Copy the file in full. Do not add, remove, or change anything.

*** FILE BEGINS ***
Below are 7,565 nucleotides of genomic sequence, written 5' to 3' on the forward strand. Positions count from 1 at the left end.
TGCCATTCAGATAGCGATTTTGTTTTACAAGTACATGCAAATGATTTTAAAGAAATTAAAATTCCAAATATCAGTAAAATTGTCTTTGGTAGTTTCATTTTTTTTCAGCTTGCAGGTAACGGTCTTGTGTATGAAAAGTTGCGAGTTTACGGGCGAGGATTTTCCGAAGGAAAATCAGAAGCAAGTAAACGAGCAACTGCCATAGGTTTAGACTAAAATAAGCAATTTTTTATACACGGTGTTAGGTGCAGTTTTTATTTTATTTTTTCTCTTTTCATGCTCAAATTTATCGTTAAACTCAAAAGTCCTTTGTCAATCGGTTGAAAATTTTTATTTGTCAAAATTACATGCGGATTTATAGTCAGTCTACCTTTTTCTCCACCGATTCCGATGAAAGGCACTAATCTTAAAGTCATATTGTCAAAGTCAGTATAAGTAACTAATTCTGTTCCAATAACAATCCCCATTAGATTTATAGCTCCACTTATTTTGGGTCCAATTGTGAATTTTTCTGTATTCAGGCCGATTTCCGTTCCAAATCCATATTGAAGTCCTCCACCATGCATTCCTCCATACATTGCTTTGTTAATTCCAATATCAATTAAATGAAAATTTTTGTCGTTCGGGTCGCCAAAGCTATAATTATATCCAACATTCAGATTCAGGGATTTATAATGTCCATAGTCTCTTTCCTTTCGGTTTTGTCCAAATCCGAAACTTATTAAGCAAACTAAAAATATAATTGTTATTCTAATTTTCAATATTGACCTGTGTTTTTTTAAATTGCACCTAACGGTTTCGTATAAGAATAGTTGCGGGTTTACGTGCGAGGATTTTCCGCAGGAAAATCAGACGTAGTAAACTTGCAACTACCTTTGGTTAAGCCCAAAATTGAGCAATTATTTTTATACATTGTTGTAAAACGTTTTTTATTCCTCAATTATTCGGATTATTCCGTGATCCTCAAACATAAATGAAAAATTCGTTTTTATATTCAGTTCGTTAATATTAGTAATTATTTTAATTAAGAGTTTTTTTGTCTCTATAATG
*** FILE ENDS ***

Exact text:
Below are 7,565 nucleotides of genomic sequence, written 5' to 3' on the forward strand. Positions count from 1 at the left end.
TGCCATTCAGATAGCGATTTTGTTTTACAAGTACATGCAAATGATTTTAAAGAAATTAAAATTCCAAATATCAGTAAAATTGTCTTTGGTAGTTTCATTTTTTTTCAGCTTGCAGGTAACGGTCTTGTGTATGAAAAGTTGCGAGTTTACGGGCGAGGATTTTCCGAAGGAAAATCAGAAGCAAGTAAACGAGCAACTGCCATAGGTTTAGACTAAAATAAGCAATTTTTTATACACGGTGTTAGGTGCAGTTTTTATTTTATTTTTTCTCTTTTCATGCTCAAATTTATCGTTAAACTCAAAAGTCCTTTGTCAATCGGTTGAAAATTTTTATTTGTCAAAATTACATGCGGATTTATAGTCAGTCTACCTTTTTCTCCACCGATTCCGATGAAAGGCACTAATCTTAAAGTCATATTGTCAAAGTCAGTATAAGTAACTAATTCTGTTCCAATAACAATCCCCATTAGATTTATAGCTCCACTTATTTTGGGTCCAATTGTGAATTTTTCTGTATTCAGGCCGATTTCCGTTCCAAATCCATATTGAAGTCCTCCACCATGCATTCCTCCATACATTGCTTTGTTAATTCCAATATCAATTAAATGAAAATTTTTGTCGTTCGGGTCGCCAAAGCTATAATTATATCCAACATTCAGATTCAGGGATTTATAATGTCCATAGTCTCTTTCCTTTCGGTTTTGTCCAAATCCGAAACTTATTAAGCAAACTAAAAATATAATTGTTATTCTAATTTTCAATATTGACCTGTGTTTTTTTAAATTGCACCTAACGGTTTCGTATAAGAATAGTTGCGGGTTTACGTGCGAGGATTTTCCGCAGGAAAATCAGACGTAGTAAACTTGCAACTACCTTTGGTTAAGCCCAAAATTGAGCAATTATTTTTATACATTGTTGTAAAACGTTTTTTATTCCTCAATTATTCGGATTATTCCGTGATCCTCAAACATAAATGAAAAATTCGTTTTTATATTCAGTTCGTTAATATTAGTAATTATTTTAATTAAGAGTTTTTTTGTCTCTATAATG